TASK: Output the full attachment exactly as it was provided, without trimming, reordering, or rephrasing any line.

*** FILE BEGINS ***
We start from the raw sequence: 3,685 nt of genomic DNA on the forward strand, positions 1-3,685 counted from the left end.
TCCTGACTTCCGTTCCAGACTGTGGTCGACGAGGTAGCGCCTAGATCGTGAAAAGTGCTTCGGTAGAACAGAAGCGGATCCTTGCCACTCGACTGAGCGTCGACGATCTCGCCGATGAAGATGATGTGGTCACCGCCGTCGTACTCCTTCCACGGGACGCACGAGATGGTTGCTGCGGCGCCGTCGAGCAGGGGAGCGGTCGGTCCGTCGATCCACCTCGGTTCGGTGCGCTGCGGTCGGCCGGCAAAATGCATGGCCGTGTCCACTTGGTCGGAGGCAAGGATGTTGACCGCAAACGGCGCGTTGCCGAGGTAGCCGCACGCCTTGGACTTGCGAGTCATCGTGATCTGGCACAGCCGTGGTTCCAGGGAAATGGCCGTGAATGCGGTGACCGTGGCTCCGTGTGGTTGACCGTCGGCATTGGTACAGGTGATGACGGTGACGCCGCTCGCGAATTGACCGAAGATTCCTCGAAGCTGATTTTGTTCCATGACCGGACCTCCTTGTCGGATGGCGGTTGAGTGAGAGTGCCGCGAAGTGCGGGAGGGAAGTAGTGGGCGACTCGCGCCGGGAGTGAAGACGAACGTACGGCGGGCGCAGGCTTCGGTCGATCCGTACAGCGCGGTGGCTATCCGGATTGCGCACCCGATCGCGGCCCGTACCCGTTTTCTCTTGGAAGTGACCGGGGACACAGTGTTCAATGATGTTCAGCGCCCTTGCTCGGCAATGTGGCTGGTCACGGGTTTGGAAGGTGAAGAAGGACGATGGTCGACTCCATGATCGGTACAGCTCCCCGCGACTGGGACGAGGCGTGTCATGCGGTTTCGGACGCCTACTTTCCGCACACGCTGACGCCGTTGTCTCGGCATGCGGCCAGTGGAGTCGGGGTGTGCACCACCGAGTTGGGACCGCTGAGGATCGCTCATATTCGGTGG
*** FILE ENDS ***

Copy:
We start from the raw sequence: 3,685 nt of genomic DNA on the forward strand, positions 1-3,685 counted from the left end.
TCCTGACTTCCGTTCCAGACTGTGGTCGACGAGGTAGCGCCTAGATCGTGAAAAGTGCTTCGGTAGAACAGAAGCGGATCCTTGCCACTCGACTGAGCGTCGACGATCTCGCCGATGAAGATGATGTGGTCACCGCCGTCGTACTCCTTCCACGGGACGCACGAGATGGTTGCTGCGGCGCCGTCGAGCAGGGGAGCGGTCGGTCCGTCGATCCACCTCGGTTCGGTGCGCTGCGGTCGGCCGGCAAAATGCATGGCCGTGTCCACTTGGTCGGAGGCAAGGATGTTGACCGCAAACGGCGCGTTGCCGAGGTAGCCGCACGCCTTGGACTTGCGAGTCATCGTGATCTGGCACAGCCGTGGTTCCAGGGAAATGGCCGTGAATGCGGTGACCGTGGCTCCGTGTGGTTGACCGTCGGCATTGGTACAGGTGATGACGGTGACGCCGCTCGCGAATTGACCGAAGATTCCTCGAAGCTGATTTTGTTCCATGACCGGACCTCCTTGTCGGATGGCGGTTGAGTGAGAGTGCCGCGAAGTGCGGGAGGGAAGTAGTGGGCGACTCGCGCCGGGAGTGAAGACGAACGTACGGCGGGCGCAGGCTTCGGTCGATCCGTACAGCGCGGTGGCTATCCGGATTGCGCACCCGATCGCGGCCCGTACCCGTTTTCTCTTGGAAGTGACCGGGGACACAGTGTTCAATGATGTTCAGCGCCCTTGCTCGGCAATGTGGCTGGTCACGGGTTTGGAAGGTGAAGAAGGACGATGGTCGACTCCATGATCGGTACAGCTCCCCGCGACTGGGACGAGGCGTGTCATGCGGTTTCGGACGCCTACTTTCCGCACACGCTGACGCCGTTGTCTCGGCATGCGGCCAGTGGAGTCGGGGTGTGCACCACCGAGTTGGGACCGCTGAGGATCGCTCATATTCGGTGG